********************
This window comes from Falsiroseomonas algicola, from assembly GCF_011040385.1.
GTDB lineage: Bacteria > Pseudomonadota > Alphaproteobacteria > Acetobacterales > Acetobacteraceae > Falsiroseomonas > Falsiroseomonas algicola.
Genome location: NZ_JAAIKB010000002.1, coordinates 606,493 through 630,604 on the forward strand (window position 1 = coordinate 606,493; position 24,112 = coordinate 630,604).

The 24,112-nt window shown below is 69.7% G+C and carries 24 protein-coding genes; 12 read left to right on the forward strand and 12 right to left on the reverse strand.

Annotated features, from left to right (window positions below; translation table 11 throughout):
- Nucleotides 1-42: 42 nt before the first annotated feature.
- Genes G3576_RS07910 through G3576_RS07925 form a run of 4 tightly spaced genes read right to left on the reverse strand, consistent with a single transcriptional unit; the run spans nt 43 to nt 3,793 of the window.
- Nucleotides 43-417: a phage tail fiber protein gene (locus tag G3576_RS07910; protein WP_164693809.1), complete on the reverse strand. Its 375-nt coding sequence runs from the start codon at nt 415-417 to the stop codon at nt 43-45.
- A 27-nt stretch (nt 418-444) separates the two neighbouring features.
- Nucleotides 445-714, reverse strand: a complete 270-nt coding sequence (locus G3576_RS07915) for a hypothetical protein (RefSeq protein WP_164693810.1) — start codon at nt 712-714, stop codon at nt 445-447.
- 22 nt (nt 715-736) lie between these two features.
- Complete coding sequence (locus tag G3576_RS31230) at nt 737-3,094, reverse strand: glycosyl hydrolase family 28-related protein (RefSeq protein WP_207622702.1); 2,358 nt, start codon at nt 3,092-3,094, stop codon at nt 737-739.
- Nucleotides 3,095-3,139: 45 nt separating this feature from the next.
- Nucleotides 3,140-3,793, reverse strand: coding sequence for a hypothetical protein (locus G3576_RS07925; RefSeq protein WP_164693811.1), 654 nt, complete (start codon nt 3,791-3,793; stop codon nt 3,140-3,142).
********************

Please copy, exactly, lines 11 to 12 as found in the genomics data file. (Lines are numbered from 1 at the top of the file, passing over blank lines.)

- 22 nt (nt 715-736) lie between these two features.
- Complete coding sequence (locus tag G3576_RS31230) at nt 737-3,094, reverse strand: glycosyl hydrolase family 28-related protein (RefSeq protein WP_207622702.1); 2,358 nt, start codon at nt 3,092-3,094, stop codon at nt 737-739.